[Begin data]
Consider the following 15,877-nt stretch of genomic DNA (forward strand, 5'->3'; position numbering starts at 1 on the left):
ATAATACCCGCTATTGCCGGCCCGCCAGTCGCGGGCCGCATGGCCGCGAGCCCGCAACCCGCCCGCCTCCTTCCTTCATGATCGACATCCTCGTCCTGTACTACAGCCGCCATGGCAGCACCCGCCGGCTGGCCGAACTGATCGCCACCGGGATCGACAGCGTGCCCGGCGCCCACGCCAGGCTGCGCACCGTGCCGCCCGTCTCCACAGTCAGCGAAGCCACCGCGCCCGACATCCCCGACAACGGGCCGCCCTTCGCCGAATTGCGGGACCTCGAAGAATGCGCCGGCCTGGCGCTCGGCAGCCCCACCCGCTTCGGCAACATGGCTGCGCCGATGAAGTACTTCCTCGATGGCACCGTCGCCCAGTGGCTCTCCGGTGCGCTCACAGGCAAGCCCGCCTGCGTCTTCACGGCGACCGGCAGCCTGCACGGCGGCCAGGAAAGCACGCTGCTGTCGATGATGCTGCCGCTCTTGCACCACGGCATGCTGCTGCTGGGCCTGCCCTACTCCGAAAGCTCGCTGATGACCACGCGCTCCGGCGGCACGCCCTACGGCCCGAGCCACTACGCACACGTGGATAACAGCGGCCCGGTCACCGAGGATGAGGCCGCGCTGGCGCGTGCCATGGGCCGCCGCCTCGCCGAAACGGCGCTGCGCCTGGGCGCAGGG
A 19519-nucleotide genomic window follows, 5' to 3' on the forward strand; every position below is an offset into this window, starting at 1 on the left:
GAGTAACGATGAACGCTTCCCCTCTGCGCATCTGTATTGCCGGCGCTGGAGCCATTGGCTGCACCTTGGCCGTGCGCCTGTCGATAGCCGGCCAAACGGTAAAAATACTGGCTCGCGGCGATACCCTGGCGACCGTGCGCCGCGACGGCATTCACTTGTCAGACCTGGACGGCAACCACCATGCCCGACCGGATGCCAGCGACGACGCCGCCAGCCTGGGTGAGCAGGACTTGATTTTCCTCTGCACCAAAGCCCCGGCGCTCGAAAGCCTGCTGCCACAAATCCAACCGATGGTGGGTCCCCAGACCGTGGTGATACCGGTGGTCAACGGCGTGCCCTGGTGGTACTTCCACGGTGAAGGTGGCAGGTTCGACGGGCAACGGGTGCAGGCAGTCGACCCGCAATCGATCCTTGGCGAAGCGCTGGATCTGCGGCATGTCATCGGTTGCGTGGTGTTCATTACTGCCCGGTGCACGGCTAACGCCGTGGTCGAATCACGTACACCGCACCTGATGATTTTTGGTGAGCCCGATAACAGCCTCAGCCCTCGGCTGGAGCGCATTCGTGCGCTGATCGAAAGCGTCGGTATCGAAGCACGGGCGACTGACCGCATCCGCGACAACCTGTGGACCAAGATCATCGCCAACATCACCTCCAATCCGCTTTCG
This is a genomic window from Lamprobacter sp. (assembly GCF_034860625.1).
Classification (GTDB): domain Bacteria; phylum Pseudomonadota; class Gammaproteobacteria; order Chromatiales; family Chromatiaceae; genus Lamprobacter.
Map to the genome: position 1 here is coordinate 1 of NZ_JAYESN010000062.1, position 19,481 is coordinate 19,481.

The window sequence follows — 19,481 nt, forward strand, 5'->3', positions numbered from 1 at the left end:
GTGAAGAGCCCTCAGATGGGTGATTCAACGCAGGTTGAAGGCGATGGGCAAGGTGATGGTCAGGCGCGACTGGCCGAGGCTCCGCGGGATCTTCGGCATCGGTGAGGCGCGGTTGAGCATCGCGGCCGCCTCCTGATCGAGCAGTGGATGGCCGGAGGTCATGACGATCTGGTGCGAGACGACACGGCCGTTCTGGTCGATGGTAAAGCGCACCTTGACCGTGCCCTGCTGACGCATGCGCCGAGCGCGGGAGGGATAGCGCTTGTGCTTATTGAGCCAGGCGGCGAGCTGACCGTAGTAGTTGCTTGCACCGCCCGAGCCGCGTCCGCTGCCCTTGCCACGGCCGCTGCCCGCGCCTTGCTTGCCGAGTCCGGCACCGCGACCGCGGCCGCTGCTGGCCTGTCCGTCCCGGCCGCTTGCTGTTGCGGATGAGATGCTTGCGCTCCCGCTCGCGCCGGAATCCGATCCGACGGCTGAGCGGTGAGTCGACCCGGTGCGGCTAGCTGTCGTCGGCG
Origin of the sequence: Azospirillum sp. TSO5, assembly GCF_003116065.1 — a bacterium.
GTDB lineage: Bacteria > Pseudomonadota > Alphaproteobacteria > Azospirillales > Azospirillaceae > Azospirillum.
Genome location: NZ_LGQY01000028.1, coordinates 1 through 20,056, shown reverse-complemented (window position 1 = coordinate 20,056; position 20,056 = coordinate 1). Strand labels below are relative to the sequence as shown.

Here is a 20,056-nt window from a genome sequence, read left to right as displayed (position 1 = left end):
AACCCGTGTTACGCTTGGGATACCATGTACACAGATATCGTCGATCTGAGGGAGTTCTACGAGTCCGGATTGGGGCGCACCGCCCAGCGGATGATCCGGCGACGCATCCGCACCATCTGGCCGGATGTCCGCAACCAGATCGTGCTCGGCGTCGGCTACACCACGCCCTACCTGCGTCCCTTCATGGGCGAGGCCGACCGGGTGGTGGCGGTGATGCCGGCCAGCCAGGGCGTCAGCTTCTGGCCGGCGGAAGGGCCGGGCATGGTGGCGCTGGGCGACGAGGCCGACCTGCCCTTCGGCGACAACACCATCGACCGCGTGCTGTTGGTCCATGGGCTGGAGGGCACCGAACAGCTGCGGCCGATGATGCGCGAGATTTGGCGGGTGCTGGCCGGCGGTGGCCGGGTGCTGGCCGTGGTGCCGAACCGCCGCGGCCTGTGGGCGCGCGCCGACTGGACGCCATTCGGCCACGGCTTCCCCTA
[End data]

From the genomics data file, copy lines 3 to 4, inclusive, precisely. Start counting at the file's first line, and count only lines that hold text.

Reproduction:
A 19519-nucleotide genomic window follows, 5' to 3' on the forward strand; every position below is an offset into this window, starting at 1 on the left:
GAGTAACGATGAACGCTTCCCCTCTGCGCATCTGTATTGCCGGCGCTGGAGCCATTGGCTGCACCTTGGCCGTGCGCCTGTCGATAGCCGGCCAAACGGTAAAAATACTGGCTCGCGGCGATACCCTGGCGACCGTGCGCCGCGACGGCATTCACTTGTCAGACCTGGACGGCAACCACCATGCCCGACCGGATGCCAGCGACGACGCCGCCAGCCTGGGTGAGCAGGACTTGATTTTCCTCTGCACCAAAGCCCCGGCGCTCGAAAGCCTGCTGCCACAAATCCAACCGATGGTGGGTCCCCAGACCGTGGTGATACCGGTGGTCAACGGCGTGCCCTGGTGGTACTTCCACGGTGAAGGTGGCAGGTTCGACGGGCAACGGGTGCAGGCAGTCGACCCGCAATCGATCCTTGGCGAAGCGCTGGATCTGCGGCATGTCATCGGTTGCGTGGTGTTCATTACTGCCCGGTGCACGGCTAACGCCGTGGTCGAATCACGTACACCGCACCTGATGATTTTTGGTGAGCCCGATAACAGCCTCAGCCCTCGGCTGGAGCGCATTCGTGCGCTGATCGAAAGCGTCGGTATCGAAGCACGGGCGACTGACCGCATCCGCGACAACCTGTGGACCAAGATCATCGCCAACATCACCTCCAATCCGCTTTCG